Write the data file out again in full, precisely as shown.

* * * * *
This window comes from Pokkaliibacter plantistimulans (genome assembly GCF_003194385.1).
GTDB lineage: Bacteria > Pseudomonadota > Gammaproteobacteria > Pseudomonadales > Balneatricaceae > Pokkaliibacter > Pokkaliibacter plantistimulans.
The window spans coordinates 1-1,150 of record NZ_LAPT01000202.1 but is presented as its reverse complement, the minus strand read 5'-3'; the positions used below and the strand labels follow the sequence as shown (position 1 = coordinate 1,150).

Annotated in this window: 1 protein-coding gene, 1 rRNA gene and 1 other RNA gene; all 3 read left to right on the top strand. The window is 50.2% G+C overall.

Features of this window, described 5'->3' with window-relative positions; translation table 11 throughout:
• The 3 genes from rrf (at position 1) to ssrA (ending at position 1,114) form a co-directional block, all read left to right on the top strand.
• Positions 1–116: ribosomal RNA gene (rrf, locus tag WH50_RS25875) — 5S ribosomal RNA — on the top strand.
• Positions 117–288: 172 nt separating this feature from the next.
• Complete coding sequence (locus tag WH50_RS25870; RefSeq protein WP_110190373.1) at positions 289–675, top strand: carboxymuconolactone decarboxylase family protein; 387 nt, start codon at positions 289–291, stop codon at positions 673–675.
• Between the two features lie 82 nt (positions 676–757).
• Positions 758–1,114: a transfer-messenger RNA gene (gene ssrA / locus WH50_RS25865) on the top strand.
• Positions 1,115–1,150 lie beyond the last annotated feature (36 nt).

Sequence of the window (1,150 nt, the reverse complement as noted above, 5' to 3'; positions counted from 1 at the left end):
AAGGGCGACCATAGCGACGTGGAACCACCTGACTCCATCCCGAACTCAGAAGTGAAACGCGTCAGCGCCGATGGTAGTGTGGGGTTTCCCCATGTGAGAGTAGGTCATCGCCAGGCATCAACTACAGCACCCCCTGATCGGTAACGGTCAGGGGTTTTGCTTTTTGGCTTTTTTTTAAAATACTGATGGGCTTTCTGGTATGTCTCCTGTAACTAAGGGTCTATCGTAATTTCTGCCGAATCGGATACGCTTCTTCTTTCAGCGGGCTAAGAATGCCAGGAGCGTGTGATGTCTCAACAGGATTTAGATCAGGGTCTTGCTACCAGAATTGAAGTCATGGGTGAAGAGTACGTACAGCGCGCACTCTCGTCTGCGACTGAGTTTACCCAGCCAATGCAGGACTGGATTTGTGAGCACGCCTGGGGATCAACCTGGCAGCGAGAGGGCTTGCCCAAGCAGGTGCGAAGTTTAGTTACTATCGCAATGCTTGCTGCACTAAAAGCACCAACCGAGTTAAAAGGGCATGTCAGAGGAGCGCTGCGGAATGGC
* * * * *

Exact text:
This window comes from Pokkaliibacter plantistimulans (genome assembly GCF_003194385.1).
GTDB lineage: Bacteria > Pseudomonadota > Gammaproteobacteria > Pseudomonadales > Balneatricaceae > Pokkaliibacter > Pokkaliibacter plantistimulans.
The window spans coordinates 1-1,150 of record NZ_LAPT01000202.1 but is presented as its reverse complement, the minus strand read 5'-3'; the positions used below and the strand labels follow the sequence as shown (position 1 = coordinate 1,150).

Annotated in this window: 1 protein-coding gene, 1 rRNA gene and 1 other RNA gene; all 3 read left to right on the top strand. The window is 50.2% G+C overall.

Features of this window, described 5'->3' with window-relative positions; translation table 11 throughout:
• The 3 genes from rrf (at position 1) to ssrA (ending at position 1,114) form a co-directional block, all read left to right on the top strand.
• Positions 1–116: ribosomal RNA gene (rrf, locus tag WH50_RS25875) — 5S ribosomal RNA — on the top strand.
• Positions 117–288: 172 nt separating this feature from the next.
• Complete coding sequence (locus tag WH50_RS25870; RefSeq protein WP_110190373.1) at positions 289–675, top strand: carboxymuconolactone decarboxylase family protein; 387 nt, start codon at positions 289–291, stop codon at positions 673–675.
• Between the two features lie 82 nt (positions 676–757).
• Positions 758–1,114: a transfer-messenger RNA gene (gene ssrA / locus WH50_RS25865) on the top strand.
• Positions 1,115–1,150 lie beyond the last annotated feature (36 nt).

Sequence of the window (1,150 nt, the reverse complement as noted above, 5' to 3'; positions counted from 1 at the left end):
AAGGGCGACCATAGCGACGTGGAACCACCTGACTCCATCCCGAACTCAGAAGTGAAACGCGTCAGCGCCGATGGTAGTGTGGGGTTTCCCCATGTGAGAGTAGGTCATCGCCAGGCATCAACTACAGCACCCCCTGATCGGTAACGGTCAGGGGTTTTGCTTTTTGGCTTTTTTTTAAAATACTGATGGGCTTTCTGGTATGTCTCCTGTAACTAAGGGTCTATCGTAATTTCTGCCGAATCGGATACGCTTCTTCTTTCAGCGGGCTAAGAATGCCAGGAGCGTGTGATGTCTCAACAGGATTTAGATCAGGGTCTTGCTACCAGAATTGAAGTCATGGGTGAAGAGTACGTACAGCGCGCACTCTCGTCTGCGACTGAGTTTACCCAGCCAATGCAGGACTGGATTTGTGAGCACGCCTGGGGATCAACCTGGCAGCGAGAGGGCTTGCCCAAGCAGGTGCGAAGTTTAGTTACTATCGCAATGCTTGCTGCACTAAAAGCACCAACCGAGTTAAAAGGGCATGTCAGAGGAGCGCTGCGGAATGGC